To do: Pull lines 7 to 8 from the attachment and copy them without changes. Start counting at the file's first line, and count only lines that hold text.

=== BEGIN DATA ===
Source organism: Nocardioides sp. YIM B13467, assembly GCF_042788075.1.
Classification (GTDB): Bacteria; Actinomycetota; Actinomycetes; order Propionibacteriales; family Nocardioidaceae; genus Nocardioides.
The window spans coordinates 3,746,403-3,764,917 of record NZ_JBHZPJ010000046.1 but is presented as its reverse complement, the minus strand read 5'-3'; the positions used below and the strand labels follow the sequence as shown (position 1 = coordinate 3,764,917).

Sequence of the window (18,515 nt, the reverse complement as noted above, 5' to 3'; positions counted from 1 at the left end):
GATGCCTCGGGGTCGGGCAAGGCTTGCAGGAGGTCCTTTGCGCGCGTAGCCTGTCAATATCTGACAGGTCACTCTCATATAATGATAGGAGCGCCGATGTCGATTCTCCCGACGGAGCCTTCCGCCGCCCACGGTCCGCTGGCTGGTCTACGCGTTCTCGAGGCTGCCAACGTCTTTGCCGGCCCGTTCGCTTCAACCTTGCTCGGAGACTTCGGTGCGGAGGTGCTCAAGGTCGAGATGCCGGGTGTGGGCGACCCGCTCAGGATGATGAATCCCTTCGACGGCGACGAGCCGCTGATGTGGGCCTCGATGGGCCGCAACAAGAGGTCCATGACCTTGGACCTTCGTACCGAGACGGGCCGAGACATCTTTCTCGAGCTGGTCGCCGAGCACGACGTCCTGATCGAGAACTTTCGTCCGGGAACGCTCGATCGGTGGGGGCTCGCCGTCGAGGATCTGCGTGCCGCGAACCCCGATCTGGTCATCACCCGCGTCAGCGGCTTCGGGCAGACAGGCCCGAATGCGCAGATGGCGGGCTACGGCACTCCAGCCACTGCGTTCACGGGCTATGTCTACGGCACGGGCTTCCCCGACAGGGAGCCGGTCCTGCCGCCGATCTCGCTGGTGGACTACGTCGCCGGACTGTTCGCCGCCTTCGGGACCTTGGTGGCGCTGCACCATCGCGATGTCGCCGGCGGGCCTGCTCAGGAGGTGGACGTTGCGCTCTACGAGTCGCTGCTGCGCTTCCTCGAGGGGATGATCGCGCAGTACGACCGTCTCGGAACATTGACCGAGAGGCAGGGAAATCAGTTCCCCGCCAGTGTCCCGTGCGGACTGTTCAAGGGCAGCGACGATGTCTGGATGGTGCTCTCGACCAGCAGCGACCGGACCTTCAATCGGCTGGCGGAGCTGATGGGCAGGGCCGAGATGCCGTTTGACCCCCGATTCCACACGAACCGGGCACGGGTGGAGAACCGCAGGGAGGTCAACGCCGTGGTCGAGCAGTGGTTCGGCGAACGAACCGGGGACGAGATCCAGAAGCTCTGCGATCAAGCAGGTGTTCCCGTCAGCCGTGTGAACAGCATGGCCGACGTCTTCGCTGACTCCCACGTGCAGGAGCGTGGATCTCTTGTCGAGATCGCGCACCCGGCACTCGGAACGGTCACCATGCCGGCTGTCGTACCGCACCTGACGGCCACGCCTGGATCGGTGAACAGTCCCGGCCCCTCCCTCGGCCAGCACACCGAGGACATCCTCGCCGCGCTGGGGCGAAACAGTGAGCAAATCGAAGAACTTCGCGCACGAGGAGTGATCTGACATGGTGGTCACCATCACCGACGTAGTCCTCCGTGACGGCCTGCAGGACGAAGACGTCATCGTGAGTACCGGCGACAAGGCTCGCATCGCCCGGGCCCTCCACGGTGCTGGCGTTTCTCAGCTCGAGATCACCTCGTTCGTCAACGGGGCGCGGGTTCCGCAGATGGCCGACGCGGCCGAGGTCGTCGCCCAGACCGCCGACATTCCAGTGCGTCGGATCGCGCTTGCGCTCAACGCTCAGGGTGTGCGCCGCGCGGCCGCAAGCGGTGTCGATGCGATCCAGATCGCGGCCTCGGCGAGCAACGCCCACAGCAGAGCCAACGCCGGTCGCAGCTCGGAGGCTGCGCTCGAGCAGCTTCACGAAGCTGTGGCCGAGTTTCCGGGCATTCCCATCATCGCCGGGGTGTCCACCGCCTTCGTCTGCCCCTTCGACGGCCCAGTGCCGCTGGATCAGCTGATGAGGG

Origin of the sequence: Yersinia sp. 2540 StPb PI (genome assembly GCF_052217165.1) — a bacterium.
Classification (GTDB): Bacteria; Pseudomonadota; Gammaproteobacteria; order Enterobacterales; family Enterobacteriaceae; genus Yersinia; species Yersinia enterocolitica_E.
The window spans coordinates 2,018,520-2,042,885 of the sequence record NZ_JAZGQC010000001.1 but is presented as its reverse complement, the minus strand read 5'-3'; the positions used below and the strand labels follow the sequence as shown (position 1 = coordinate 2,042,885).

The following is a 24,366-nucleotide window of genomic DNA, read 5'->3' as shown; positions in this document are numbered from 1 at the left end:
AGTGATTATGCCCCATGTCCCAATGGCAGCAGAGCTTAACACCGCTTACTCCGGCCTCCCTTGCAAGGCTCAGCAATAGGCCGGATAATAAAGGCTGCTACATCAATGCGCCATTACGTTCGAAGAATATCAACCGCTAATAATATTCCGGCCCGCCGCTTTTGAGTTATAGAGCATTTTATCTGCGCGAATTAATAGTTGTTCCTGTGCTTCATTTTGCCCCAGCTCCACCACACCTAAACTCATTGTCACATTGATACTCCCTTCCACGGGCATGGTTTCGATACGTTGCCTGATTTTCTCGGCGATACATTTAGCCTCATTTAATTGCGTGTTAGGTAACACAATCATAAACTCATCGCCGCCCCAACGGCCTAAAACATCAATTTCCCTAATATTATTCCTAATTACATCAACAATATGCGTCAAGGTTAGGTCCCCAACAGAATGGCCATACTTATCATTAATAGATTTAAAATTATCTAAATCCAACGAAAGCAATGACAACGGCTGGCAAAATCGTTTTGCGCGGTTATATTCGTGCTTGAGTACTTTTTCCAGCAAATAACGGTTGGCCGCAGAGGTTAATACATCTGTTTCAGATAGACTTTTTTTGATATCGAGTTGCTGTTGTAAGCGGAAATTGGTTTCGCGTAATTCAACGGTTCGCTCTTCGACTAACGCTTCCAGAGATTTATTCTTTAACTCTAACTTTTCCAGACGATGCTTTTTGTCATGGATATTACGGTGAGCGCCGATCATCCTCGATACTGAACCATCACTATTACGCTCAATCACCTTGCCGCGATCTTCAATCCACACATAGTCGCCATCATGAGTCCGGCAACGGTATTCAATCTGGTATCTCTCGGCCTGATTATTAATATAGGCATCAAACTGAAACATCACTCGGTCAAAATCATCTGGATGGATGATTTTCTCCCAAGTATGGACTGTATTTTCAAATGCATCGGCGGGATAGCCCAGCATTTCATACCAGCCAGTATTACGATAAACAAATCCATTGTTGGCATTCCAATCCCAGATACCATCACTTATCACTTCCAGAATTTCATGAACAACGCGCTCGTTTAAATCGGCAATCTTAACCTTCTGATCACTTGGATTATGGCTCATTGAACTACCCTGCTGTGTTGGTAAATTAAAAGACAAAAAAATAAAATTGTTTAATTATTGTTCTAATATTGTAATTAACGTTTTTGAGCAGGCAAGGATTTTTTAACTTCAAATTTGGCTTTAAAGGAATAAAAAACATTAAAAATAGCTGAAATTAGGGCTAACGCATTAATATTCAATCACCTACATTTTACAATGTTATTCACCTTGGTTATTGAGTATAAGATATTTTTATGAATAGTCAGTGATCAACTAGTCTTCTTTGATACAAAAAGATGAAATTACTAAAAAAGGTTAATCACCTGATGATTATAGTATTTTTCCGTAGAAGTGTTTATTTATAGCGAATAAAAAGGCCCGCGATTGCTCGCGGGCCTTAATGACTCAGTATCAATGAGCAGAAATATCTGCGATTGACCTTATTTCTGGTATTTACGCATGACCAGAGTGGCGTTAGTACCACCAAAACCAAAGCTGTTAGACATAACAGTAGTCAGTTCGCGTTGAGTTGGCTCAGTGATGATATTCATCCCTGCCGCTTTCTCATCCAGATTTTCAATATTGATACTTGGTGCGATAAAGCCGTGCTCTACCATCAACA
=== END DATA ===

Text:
Classification (GTDB): Bacteria; Pseudomonadota; Gammaproteobacteria; order Enterobacterales; family Enterobacteriaceae; genus Yersinia; species Yersinia enterocolitica_E.
The window spans coordinates 2,018,520-2,042,885 of the sequence record NZ_JAZGQC010000001.1 but is presented as its reverse complement, the minus strand read 5'-3'; the positions used below and the strand labels follow the sequence as shown (position 1 = coordinate 2,042,885).